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Photo: N/A, License: N/A, Created: 2019:09:23 19:44:44

When John Orluk isn’t busy working at Schott, volunteering as an EMT or firefighter, or spending time with his wife, Christine, and son, Alexander, 8, he visits friends in Michigan, Colorado, Minnesota, Nova Scotia, Guantanamo Bay, Croatia and Italy without leaving his home in Avoca.

Orluk, 46, talks to people from around the U.S. and world without using internet or cell phone. Instead, he uses his 100-watt radio and 60-foot wire antenna.

Orluk is an amateur, or ham, radio operator. Orluk said he has been interested in ham radio since he was a teenager.

“I wanted to get an amateur license in high school, but back then you had to do a Morse code test and I had no interest in that,” he explained.

Life happened, and though he kept up his interest in radio as an EMT with Avoca Ambulance, he didn’t pursue an amateur radio license until two years ago.

“I saw a post on Facebook where the Murgas Amateur Radio Club was testing for the FCC. That sparked my interest. They have people called VEs, who do testing sessions,” Orluk said.

With the Morse code requirement dropped, Orluk took the test. VEs are volunteer examiners who administer the FCC licensing exams for three levels — technician, general and amateur extra. Each level allows users to operate at more frequencies.

An example of a question on the 235-question test is: “What type of amateur station simultaneously retransmits the signal of another amateur station on a different channel or channels?” The answer is a repeater station. If the test sounds daunting, the answers can be researched online.

While ham operating can be a fun hobby, the FCC oversees the network for a serious purpose — to ensure communication between emergency service providers, government agencies and the public during disasters such as floods or hurricanes, when cell and internet signals are lost.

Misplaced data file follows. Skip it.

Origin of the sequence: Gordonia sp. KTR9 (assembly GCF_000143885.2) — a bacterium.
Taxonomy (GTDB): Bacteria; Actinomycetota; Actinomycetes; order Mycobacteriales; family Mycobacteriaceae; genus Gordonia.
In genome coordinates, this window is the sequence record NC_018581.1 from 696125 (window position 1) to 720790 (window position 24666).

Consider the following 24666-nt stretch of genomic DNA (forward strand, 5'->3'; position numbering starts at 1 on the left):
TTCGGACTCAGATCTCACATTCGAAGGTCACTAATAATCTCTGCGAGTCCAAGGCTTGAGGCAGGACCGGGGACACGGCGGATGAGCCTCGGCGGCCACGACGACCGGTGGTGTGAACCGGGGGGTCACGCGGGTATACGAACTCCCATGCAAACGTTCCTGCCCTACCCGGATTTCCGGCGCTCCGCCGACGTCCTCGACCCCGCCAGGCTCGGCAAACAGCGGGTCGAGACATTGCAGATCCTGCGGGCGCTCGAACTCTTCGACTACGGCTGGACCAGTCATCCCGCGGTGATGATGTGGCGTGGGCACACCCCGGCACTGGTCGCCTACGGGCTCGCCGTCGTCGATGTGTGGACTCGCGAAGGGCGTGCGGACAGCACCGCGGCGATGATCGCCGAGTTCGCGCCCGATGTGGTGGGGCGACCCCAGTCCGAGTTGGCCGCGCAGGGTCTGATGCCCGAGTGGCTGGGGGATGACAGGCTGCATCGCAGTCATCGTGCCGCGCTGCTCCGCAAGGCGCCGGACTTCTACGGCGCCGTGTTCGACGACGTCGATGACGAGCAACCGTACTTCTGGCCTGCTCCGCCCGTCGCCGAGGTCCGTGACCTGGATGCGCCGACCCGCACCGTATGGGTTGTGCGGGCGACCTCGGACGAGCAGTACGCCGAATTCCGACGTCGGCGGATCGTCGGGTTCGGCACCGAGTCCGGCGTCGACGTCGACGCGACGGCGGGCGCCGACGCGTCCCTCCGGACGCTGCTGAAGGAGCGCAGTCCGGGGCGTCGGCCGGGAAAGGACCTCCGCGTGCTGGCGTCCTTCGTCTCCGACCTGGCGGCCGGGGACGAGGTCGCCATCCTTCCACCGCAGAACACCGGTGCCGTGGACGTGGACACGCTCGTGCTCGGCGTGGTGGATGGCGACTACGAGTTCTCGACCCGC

The last time the Murgas Club participated in an ARES (Amateur Radio Emergency Service) drill was when the Susquehanna Steam Station in Berwick shutdown a reactor. The last time the club was activated for a real emergency was during the Bear Creek Tornado in 2017.

During an emergency, messages are relayed from Harrisburg to local municipalities and hams maintain communications with the municipalities. During hurricanes, FEMA has a network for communications inland, out of the disaster areas. Also, state law requires amateur radio at checkpoints at marathons.

Back to the fun part. Amateur radio operates on three frequencies, HF, UHF, VHF.

“With HF,” Orluk said, “you can bounce a signal off the ionosphere and talk to people around the world.”

In his experience, most ham operators speak English. A ham operator in Italy broadcasts through a 1,000 foot tower.

“You can hear him as clear as two people at a table can hear each other,” Orluk said.

Orluk said he has a friend who spoke with King Hussien of Jordan more than 20 years ago. What did they talk about?

“The king wanted to know the weather,” Orluk said.

He said the weather is a common topic. Hams also like to ask about each others’ lives, what it’s like where they live and their radio setups.

Some hams use Earth-Moon-Earth to connect, which is possible as long as both can see the moon.

Orluk said his wife thought he was a little crazy when he started communicating with people around the world.

“It grew on her. She even encouraged me to take it camping, so I didn’t have to talk to her,” he said with a chuckle.

A VHF-UHF portable set, which can pick up signals from repeaters, can be had for as little as $25. A repeater retransmits weak signals at a higher power, so the signal can cover longer distances without degradation.

“The sky’s the limit,” Orluk said about the cost of setups. “They can go $5,000 and up. I bought a used one and got a very good deal for around $500.”

His microphone has a cool retro look and is about 35 years old; the radio, about 20.

“It is fun. I do enjoy it and I recommend it. It’s a thrill to be able to talk to someone on the other side of the world, plus do good.”

The Murgas Club is named after the Rev. Joseph (Josef) Murgas, a priest and communications pioneer. He is considered the first to successfully transmit over land with an experimental broadcast from Wilkes-Barre to Scranton in 1905. For information, visit